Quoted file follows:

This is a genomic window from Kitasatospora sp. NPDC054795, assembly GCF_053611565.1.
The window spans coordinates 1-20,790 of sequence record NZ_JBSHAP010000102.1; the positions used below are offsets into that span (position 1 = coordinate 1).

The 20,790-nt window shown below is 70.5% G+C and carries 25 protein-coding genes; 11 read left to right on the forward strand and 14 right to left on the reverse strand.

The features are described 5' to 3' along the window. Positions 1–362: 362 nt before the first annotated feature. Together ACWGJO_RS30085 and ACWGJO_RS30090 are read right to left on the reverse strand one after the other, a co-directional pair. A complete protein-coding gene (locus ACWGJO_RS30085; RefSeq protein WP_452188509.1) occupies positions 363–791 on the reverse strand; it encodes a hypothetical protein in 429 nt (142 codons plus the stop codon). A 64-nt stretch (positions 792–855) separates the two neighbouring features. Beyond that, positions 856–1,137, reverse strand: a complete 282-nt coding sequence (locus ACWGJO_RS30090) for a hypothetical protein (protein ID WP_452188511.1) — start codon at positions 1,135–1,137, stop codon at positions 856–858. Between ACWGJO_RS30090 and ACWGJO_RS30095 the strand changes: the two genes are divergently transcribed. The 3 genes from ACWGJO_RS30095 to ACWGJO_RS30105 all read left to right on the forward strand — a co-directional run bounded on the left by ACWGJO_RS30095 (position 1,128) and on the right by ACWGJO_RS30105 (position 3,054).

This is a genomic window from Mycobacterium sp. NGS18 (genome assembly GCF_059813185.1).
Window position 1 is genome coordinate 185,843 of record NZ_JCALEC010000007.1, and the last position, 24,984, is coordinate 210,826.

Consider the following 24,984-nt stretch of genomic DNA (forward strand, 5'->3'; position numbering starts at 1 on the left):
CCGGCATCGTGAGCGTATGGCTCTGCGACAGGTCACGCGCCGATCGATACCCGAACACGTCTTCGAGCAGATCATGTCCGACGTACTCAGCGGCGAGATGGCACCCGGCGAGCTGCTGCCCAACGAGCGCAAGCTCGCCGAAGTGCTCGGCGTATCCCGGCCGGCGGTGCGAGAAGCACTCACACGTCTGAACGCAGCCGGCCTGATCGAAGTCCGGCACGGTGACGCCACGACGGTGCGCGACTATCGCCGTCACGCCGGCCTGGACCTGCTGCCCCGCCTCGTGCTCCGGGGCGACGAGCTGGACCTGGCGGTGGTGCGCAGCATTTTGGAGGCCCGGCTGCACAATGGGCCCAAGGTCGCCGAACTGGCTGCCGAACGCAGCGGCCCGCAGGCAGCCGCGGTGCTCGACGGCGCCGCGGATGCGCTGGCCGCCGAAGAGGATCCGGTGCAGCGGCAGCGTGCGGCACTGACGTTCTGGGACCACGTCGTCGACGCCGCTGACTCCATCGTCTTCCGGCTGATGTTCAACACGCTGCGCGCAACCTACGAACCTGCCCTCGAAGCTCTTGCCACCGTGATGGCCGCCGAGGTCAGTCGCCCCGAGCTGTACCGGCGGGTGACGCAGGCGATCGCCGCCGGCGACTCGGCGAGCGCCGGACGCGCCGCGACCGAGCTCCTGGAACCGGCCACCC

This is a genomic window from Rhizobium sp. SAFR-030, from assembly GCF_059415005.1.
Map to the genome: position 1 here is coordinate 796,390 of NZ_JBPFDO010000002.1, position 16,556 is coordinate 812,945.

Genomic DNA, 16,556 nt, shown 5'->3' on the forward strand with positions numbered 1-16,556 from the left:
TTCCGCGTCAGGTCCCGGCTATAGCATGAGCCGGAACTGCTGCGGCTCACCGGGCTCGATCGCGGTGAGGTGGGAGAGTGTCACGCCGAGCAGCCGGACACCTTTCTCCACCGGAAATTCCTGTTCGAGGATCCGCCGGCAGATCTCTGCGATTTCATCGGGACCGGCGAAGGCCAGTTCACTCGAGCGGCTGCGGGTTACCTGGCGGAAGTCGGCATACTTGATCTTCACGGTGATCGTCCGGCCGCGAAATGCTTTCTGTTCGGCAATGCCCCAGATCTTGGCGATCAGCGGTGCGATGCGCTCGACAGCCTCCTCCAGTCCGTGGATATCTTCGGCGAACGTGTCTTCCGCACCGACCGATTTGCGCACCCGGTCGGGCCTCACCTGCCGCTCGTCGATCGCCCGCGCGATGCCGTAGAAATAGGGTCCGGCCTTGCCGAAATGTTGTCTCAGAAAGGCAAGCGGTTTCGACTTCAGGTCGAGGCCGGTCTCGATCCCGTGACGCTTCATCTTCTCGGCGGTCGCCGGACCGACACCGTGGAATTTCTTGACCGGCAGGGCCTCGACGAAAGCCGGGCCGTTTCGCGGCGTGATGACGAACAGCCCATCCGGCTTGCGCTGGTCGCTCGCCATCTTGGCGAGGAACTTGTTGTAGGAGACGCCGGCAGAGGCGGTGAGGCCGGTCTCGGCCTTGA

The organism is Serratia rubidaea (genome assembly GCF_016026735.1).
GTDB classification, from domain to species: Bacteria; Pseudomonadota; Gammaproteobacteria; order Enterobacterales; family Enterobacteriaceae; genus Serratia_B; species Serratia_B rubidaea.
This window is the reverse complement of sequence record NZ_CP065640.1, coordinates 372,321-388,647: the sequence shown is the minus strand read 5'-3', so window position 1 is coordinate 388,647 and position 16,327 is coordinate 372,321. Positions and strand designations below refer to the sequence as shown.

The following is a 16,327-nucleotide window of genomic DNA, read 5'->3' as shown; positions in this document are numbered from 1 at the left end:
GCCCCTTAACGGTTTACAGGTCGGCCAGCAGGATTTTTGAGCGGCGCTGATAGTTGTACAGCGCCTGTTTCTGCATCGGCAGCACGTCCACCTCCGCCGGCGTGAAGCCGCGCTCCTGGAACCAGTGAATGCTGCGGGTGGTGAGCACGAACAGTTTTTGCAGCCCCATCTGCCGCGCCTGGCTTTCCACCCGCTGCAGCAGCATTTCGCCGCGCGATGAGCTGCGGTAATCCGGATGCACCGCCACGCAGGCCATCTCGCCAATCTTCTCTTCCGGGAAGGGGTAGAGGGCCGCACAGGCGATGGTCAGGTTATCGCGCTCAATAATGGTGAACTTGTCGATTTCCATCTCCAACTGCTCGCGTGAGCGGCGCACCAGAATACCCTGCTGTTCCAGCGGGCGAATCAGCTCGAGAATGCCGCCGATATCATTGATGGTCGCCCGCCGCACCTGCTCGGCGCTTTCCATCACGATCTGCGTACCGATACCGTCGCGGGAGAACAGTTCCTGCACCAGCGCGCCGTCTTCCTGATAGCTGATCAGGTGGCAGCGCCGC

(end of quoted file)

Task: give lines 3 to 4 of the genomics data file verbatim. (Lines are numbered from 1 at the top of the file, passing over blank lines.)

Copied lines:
The 20,790-nt window shown below is 70.5% G+C and carries 25 protein-coding genes; 11 read left to right on the forward strand and 14 right to left on the reverse strand.

The features are described 5' to 3' along the window. Positions 1–362: 362 nt before the first annotated feature. Together ACWGJO_RS30085 and ACWGJO_RS30090 are read right to left on the reverse strand one after the other, a co-directional pair. A complete protein-coding gene (locus ACWGJO_RS30085; RefSeq protein WP_452188509.1) occupies positions 363–791 on the reverse strand; it encodes a hypothetical protein in 429 nt (142 codons plus the stop codon). A 64-nt stretch (positions 792–855) separates the two neighbouring features. Beyond that, positions 856–1,137, reverse strand: a complete 282-nt coding sequence (locus ACWGJO_RS30090) for a hypothetical protein (protein ID WP_452188511.1) — start codon at positions 1,135–1,137, stop codon at positions 856–858. Between ACWGJO_RS30090 and ACWGJO_RS30095 the strand changes: the two genes are divergently transcribed. The 3 genes from ACWGJO_RS30095 to ACWGJO_RS30105 all read left to right on the forward strand — a co-directional run bounded on the left by ACWGJO_RS30095 (position 1,128) and on the right by ACWGJO_RS30105 (position 3,054).